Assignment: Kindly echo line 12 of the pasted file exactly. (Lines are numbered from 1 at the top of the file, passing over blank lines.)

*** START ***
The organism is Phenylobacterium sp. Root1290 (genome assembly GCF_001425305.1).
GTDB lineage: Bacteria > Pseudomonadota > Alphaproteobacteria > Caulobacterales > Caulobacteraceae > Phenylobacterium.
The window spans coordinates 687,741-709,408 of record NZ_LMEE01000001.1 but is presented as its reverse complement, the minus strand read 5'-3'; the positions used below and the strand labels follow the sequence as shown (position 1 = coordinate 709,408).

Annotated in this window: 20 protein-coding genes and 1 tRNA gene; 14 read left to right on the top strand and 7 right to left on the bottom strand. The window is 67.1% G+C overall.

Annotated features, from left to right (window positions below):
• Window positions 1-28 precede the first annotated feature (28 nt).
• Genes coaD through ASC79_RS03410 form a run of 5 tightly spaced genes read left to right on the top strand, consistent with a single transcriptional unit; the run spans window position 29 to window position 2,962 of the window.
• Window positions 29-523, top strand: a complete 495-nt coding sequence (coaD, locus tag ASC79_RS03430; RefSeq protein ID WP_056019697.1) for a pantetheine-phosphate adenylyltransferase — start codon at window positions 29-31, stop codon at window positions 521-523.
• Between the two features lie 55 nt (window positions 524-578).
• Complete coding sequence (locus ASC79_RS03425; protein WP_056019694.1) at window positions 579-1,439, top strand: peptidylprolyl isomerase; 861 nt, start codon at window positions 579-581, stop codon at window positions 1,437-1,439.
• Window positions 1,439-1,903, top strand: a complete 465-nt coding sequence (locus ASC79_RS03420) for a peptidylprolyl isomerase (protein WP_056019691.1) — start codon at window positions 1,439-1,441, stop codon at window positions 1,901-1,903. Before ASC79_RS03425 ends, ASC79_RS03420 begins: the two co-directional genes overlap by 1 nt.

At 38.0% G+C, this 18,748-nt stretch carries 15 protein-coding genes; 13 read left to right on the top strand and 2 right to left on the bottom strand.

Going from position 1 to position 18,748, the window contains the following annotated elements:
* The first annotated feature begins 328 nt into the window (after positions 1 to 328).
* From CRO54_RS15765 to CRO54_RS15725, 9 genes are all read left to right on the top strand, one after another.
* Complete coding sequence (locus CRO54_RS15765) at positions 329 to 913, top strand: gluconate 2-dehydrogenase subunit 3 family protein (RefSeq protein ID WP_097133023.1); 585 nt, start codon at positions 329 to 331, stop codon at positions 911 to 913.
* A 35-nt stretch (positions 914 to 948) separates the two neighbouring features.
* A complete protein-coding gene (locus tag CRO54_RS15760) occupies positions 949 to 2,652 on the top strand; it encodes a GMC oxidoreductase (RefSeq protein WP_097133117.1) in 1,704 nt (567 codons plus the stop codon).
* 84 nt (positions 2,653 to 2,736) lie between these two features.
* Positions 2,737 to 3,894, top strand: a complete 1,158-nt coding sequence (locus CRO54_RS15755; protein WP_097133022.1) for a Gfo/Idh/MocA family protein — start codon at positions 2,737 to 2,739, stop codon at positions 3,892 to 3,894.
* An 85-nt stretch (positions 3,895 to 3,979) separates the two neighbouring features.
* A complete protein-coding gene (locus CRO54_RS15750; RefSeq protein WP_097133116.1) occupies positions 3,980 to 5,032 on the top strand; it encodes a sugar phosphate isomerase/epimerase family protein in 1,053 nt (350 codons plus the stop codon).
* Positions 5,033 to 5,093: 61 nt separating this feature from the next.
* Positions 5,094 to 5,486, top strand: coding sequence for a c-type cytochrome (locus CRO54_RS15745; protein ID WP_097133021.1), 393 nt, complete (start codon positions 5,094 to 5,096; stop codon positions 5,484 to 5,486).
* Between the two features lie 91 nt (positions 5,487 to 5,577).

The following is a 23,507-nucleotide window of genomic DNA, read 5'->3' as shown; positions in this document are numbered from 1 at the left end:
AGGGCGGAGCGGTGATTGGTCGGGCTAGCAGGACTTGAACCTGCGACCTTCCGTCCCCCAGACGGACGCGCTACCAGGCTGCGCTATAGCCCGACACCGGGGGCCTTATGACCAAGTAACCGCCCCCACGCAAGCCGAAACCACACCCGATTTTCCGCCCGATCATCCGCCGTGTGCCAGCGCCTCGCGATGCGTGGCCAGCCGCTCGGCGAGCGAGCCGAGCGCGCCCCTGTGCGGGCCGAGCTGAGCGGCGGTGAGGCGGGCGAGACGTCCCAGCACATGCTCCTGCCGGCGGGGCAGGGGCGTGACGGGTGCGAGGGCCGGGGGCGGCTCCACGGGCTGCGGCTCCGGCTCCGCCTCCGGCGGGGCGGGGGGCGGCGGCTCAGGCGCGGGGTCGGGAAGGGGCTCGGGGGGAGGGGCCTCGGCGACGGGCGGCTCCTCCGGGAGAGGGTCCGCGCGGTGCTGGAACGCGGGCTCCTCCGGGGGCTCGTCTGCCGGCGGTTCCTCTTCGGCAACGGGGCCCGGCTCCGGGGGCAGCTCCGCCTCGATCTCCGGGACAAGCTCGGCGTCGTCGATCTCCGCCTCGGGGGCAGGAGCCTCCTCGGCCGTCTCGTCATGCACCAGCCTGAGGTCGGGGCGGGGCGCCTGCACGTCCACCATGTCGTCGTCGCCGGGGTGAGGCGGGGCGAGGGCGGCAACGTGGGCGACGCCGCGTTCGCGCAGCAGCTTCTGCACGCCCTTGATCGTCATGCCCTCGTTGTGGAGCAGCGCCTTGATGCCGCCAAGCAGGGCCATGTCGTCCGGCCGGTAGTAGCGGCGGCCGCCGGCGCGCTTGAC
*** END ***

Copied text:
At 38.0% G+C, this 18,748-nt stretch carries 15 protein-coding genes; 13 read left to right on the top strand and 2 right to left on the bottom strand.